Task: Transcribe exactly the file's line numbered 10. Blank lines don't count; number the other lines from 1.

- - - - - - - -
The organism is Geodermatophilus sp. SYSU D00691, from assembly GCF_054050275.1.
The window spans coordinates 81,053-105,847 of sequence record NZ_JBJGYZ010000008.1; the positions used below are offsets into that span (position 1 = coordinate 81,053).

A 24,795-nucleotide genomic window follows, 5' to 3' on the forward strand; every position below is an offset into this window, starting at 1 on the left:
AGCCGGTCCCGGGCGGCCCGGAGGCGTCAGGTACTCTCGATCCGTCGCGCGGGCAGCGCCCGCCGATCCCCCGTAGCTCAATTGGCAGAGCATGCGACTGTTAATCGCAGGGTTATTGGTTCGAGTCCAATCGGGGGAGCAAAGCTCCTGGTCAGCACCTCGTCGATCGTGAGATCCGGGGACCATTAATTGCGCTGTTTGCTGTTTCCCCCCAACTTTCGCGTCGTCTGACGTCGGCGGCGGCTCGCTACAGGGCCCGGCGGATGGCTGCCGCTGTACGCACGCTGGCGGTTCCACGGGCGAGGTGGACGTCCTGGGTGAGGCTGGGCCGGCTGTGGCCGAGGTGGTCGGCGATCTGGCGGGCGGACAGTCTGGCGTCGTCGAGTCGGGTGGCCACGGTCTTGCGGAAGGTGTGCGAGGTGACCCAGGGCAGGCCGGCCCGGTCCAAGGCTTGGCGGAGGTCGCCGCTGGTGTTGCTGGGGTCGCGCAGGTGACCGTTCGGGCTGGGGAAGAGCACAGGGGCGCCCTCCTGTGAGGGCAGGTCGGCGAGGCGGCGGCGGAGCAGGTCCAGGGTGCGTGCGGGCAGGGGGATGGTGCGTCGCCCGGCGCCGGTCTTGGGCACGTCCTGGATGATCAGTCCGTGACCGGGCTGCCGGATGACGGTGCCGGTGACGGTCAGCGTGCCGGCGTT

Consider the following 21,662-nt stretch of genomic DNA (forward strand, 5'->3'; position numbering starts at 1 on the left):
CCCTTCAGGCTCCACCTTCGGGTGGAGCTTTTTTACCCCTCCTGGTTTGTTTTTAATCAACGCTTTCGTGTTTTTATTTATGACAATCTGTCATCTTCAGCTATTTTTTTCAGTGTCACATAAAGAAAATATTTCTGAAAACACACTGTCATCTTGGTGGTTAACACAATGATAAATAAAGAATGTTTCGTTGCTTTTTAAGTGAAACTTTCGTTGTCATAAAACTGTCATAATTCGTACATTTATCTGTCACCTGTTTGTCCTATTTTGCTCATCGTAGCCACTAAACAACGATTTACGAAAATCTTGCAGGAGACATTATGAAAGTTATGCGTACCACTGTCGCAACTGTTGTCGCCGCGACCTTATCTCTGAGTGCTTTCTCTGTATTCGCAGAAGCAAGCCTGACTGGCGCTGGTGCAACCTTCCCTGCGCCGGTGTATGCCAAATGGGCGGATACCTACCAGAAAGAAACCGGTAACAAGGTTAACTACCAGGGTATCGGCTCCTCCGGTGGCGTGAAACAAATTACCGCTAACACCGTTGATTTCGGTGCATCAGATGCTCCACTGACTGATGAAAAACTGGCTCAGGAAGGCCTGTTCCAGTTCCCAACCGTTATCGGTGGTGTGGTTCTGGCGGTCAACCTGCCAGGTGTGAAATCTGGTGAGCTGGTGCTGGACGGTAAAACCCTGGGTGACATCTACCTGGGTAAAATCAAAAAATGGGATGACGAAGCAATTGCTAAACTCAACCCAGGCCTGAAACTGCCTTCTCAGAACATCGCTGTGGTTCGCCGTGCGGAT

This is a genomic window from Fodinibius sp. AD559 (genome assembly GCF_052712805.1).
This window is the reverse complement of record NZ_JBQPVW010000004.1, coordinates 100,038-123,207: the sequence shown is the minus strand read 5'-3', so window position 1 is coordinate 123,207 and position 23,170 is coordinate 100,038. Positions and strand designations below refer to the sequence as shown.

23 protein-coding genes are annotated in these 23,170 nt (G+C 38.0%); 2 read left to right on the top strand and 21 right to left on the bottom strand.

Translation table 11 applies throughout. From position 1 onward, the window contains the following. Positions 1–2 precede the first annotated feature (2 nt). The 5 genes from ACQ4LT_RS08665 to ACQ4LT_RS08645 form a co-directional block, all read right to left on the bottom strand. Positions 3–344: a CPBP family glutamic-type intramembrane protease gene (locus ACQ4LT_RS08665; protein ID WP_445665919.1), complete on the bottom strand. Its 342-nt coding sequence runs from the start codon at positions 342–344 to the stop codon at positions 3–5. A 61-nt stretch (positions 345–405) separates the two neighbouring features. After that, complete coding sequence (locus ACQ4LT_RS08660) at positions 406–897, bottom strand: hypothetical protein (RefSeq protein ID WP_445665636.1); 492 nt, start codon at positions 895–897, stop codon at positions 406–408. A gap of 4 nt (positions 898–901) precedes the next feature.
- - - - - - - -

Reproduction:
Translation table 11 applies throughout. From position 1 onward, the window contains the following. Positions 1–2 precede the first annotated feature (2 nt). The 5 genes from ACQ4LT_RS08665 to ACQ4LT_RS08645 form a co-directional block, all read right to left on the bottom strand. Positions 3–344: a CPBP family glutamic-type intramembrane protease gene (locus ACQ4LT_RS08665; protein ID WP_445665919.1), complete on the bottom strand. Its 342-nt coding sequence runs from the start codon at positions 342–344 to the stop codon at positions 3–5. A 61-nt stretch (positions 345–405) separates the two neighbouring features. After that, complete coding sequence (locus ACQ4LT_RS08660) at positions 406–897, bottom strand: hypothetical protein (RefSeq protein ID WP_445665636.1); 492 nt, start codon at positions 895–897, stop codon at positions 406–408. A gap of 4 nt (positions 898–901) precedes the next feature.